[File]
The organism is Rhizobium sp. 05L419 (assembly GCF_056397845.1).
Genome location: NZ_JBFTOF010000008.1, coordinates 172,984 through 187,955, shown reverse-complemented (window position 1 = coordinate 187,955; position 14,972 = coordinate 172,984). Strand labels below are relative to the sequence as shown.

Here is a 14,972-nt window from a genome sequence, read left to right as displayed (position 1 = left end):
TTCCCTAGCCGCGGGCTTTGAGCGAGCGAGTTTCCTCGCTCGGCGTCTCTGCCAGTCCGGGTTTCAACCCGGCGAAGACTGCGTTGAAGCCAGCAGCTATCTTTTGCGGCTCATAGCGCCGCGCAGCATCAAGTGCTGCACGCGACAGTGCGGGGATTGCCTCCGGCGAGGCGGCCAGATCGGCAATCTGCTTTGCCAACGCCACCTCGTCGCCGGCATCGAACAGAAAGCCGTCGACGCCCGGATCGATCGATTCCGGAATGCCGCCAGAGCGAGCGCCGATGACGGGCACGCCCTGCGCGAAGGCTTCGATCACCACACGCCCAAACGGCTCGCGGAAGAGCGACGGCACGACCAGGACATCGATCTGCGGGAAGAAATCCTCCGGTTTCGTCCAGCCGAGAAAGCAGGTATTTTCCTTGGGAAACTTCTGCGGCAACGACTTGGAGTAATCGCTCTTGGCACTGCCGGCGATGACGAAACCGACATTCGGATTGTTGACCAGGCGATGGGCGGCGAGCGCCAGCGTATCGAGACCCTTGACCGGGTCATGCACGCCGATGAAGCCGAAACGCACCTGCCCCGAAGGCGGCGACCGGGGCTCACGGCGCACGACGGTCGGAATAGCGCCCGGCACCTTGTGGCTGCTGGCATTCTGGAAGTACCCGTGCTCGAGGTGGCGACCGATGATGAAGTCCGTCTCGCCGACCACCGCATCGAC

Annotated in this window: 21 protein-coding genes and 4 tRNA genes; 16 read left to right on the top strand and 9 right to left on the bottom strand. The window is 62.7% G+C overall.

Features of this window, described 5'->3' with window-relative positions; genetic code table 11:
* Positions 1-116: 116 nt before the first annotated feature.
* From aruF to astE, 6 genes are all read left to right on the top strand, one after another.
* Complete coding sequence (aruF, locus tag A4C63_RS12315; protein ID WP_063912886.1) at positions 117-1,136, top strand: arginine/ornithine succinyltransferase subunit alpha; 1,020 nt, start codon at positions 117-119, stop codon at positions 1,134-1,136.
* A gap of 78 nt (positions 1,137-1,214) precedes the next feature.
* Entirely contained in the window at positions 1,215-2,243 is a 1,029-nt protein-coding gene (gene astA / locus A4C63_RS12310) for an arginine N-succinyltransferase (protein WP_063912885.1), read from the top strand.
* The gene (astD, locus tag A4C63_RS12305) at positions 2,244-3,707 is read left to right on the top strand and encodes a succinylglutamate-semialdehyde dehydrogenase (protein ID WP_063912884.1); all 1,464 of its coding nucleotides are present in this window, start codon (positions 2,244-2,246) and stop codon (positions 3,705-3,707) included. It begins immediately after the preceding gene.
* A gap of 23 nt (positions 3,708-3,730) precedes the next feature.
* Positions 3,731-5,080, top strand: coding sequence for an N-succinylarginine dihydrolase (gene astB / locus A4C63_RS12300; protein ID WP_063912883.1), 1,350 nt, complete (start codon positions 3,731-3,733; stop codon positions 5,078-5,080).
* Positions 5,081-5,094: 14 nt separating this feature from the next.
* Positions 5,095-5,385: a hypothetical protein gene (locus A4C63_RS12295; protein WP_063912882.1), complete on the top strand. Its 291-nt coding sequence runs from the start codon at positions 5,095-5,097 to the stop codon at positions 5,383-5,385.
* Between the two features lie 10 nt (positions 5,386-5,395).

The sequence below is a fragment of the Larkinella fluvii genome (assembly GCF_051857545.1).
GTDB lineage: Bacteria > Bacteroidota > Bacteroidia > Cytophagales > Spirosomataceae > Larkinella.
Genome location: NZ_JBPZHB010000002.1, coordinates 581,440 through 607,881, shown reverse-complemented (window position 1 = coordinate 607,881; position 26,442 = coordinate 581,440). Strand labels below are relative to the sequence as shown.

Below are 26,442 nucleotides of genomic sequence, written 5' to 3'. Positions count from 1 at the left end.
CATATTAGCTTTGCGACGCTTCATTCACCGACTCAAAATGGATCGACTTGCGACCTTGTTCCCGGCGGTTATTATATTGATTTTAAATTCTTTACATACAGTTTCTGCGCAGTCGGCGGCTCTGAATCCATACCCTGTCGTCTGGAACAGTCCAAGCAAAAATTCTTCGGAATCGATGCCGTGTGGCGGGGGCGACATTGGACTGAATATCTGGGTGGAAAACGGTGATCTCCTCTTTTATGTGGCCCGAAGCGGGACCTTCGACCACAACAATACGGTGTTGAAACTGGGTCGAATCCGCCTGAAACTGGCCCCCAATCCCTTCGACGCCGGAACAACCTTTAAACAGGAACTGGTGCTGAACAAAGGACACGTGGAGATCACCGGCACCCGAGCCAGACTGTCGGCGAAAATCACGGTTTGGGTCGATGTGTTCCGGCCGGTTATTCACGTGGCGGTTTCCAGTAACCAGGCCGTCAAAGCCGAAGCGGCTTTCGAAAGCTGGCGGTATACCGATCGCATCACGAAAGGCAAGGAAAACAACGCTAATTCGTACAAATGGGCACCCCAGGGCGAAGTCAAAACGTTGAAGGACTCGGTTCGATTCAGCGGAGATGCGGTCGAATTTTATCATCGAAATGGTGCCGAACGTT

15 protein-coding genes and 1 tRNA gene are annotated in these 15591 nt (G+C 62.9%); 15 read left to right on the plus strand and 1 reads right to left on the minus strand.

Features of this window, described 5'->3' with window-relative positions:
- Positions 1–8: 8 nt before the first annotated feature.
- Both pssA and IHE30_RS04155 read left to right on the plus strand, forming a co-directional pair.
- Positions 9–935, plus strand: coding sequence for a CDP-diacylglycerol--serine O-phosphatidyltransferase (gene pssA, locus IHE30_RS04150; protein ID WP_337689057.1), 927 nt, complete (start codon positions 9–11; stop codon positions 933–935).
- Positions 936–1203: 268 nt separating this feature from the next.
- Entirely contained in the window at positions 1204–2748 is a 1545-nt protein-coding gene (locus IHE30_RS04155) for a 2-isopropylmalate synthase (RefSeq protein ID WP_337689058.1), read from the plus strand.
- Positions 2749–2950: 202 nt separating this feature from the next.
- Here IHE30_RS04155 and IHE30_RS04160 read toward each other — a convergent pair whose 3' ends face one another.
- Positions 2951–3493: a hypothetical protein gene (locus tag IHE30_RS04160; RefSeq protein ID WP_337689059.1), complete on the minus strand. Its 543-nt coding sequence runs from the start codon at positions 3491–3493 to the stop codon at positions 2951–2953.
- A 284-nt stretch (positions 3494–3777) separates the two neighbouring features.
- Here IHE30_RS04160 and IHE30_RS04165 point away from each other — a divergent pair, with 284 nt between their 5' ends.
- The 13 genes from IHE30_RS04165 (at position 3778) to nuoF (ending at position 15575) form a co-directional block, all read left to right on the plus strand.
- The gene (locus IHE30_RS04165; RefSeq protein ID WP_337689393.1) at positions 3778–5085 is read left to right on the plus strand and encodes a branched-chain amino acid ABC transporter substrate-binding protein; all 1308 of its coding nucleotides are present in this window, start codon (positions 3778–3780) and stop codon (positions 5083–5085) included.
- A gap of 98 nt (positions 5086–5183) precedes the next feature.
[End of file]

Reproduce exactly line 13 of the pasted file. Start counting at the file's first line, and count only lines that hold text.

* A gap of 23 nt (positions 3,708-3,730) precedes the next feature.